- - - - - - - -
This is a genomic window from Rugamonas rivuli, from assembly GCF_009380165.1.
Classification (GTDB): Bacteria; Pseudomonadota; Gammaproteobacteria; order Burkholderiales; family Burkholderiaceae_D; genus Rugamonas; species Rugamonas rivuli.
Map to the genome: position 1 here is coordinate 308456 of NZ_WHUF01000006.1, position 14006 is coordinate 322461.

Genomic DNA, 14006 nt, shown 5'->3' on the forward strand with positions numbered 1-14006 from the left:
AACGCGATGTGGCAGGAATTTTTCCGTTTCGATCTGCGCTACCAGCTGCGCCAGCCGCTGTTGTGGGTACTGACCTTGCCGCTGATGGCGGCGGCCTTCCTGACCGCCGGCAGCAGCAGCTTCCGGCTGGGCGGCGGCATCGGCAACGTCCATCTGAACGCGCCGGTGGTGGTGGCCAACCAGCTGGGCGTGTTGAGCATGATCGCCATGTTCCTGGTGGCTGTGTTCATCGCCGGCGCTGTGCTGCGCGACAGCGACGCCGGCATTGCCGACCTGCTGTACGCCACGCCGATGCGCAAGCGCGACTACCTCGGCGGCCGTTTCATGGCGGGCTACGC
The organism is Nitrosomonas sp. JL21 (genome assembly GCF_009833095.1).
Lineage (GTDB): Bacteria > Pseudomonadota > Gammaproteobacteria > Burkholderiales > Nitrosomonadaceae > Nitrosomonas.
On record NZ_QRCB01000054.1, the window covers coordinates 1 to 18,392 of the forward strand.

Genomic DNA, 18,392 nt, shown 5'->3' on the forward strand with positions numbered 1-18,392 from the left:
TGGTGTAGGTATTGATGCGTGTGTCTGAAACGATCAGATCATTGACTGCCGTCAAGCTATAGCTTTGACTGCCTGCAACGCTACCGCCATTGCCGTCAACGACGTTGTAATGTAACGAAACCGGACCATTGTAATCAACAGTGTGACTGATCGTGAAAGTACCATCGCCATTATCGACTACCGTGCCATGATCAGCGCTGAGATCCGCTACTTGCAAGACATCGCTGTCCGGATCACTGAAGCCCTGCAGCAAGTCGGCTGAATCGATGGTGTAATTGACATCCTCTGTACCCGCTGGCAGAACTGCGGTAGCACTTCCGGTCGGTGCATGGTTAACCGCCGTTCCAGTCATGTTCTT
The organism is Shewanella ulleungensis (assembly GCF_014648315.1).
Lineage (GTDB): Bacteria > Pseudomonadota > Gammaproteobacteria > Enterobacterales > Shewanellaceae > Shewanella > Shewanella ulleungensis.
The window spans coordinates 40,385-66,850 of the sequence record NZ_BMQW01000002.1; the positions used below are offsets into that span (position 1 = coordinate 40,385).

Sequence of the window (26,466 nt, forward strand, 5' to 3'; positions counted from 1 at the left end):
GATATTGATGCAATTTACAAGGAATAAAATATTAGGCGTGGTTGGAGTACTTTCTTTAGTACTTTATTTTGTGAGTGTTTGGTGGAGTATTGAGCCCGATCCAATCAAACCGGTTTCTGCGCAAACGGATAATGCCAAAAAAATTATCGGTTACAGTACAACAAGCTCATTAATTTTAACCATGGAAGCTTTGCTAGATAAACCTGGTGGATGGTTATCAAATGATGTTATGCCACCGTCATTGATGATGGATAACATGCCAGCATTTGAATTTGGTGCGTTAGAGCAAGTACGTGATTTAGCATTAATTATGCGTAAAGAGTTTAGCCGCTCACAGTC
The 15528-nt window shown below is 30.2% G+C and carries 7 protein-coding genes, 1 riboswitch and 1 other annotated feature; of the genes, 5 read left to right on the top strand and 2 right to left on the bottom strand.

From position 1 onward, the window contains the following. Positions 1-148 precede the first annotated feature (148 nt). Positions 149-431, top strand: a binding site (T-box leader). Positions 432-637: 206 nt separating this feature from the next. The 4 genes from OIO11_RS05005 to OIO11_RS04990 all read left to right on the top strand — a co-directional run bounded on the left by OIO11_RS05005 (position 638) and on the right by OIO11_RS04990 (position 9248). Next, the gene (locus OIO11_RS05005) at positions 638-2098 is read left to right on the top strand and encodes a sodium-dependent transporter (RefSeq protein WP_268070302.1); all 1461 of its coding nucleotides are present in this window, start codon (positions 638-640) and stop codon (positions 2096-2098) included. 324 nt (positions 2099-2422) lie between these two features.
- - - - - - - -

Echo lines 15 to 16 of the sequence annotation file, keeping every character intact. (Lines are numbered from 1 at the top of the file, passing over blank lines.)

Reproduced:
GATATTGATGCAATTTACAAGGAATAAAATATTAGGCGTGGTTGGAGTACTTTCTTTAGTACTTTATTTTGTGAGTGTTTGGTGGAGTATTGAGCCCGATCCAATCAAACCGGTTTCTGCGCAAACGGATAATGCCAAAAAAATTATCGGTTACAGTACAACAAGCTCATTAATTTTAACCATGGAAGCTTTGCTAGATAAACCTGGTGGATGGTTATCAAATGATGTTATGCCACCGTCATTGATGATGGATAACATGCCAGCATTTGAATTTGGTGCGTTAGAGCAAGTACGTGATTTAGCATTAATTATGCGTAAAGAGTTTAGCCGCTCACAGTC
The 15528-nt window shown below is 30.2% G+C and carries 7 protein-coding genes, 1 riboswitch and 1 other annotated feature; of the genes, 5 read left to right on the top strand and 2 right to left on the bottom strand.